We are a divided country, but it may be worse than we imagined. An article in The Proceedings of the National Academy of Sciences discussed what is called “motive attribution asymmetry.” That’s a technical term for the assumption that your ideology is based on love and your opponent’s is based on hate. Put another way: we are the good guys, and they are the bad guys.
They discovered that the average Republican and the average Democrat today are as divided as the Palestinians and Israelis. In his op-ed in the New York Times, Arthur Brooks says we see the other side as “an enemy with whom one cannot negotiate or compromise.”
He comes to this startling conclusion. “People often say that our problem in America is incivility or intolerance. That is incorrect. Motive attribution asymmetry leads to something far worse: contempt, which is a noxious brew of anger and disgust.” And it is made worse by what he calls the “outrage industrial complex” that caters to one side and criticizes the other.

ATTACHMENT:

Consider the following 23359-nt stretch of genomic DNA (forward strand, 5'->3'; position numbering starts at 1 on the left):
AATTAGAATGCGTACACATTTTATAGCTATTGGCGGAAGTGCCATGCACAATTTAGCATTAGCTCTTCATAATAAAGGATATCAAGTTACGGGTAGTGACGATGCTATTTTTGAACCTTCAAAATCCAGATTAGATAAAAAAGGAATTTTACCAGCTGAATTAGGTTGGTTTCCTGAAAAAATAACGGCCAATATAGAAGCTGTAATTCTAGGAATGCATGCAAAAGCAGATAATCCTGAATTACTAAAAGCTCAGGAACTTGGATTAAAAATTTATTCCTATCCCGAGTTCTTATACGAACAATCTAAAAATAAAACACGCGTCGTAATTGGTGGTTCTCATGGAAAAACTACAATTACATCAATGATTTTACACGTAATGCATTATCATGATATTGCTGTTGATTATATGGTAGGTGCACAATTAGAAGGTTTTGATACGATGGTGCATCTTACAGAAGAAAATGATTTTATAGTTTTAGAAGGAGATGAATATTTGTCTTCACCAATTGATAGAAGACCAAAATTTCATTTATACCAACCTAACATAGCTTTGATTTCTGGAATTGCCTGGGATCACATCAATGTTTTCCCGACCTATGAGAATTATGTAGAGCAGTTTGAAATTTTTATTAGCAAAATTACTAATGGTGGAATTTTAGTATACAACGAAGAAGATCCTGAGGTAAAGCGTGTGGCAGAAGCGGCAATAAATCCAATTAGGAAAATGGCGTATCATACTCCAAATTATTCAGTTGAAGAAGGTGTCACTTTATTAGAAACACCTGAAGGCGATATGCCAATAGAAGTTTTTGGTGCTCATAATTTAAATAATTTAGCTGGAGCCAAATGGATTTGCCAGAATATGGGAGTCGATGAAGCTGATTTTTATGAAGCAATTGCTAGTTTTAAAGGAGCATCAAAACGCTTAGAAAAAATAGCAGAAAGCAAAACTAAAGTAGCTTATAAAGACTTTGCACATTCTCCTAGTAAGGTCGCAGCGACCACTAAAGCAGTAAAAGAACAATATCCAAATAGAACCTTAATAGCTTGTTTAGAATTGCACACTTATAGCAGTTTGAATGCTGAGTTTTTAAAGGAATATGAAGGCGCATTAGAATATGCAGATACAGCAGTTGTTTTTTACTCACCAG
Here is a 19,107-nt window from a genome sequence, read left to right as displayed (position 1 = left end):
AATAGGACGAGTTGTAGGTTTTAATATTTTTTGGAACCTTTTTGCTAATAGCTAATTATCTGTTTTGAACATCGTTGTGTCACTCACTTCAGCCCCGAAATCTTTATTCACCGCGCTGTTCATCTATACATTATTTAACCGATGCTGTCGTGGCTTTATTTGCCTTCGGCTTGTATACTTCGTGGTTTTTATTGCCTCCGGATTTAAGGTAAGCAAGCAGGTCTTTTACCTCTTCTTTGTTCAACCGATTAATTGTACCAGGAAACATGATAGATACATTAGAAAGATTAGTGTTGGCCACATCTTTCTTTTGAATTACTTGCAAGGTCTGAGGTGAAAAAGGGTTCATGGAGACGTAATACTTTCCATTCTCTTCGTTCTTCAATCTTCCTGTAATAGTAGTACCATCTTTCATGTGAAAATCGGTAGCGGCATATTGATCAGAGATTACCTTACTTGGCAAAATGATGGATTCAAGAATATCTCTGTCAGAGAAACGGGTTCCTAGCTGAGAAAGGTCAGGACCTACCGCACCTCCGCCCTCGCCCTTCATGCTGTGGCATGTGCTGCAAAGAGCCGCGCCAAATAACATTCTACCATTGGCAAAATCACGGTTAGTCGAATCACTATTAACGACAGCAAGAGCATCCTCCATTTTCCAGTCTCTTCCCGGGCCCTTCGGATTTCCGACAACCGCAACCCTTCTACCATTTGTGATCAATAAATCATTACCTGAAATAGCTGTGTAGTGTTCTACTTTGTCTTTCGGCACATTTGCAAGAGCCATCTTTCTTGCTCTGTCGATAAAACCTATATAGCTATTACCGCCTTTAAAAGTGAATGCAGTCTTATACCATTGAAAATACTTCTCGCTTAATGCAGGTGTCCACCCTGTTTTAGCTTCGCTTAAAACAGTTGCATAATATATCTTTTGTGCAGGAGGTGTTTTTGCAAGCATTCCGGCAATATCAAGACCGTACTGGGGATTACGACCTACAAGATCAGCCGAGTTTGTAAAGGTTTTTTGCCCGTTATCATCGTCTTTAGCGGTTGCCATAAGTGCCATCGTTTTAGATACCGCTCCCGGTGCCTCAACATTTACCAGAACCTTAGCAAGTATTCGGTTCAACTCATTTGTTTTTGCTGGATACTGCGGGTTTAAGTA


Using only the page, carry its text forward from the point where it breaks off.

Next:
When people hear about political conflicts, they often prescribe the wrong solutions. Just because we disagree, doesn’t mean we should put aside our disagreements. Arthur Brooks says we need not disagree less. Instead, we need to disagree better. Whether we are discussing politics, economics, or philosophy, we should engage in a robust “competition of ideas.” We can disagree without being so disagreeable.
He suggests two steps. First, turn away from what he calls the “rhetorical dope peddlers.” These are powerful people on your side who are profiting from the culture of contempt. Second, make a commitment never to treat others with contempt. Christians should be civil and gracious.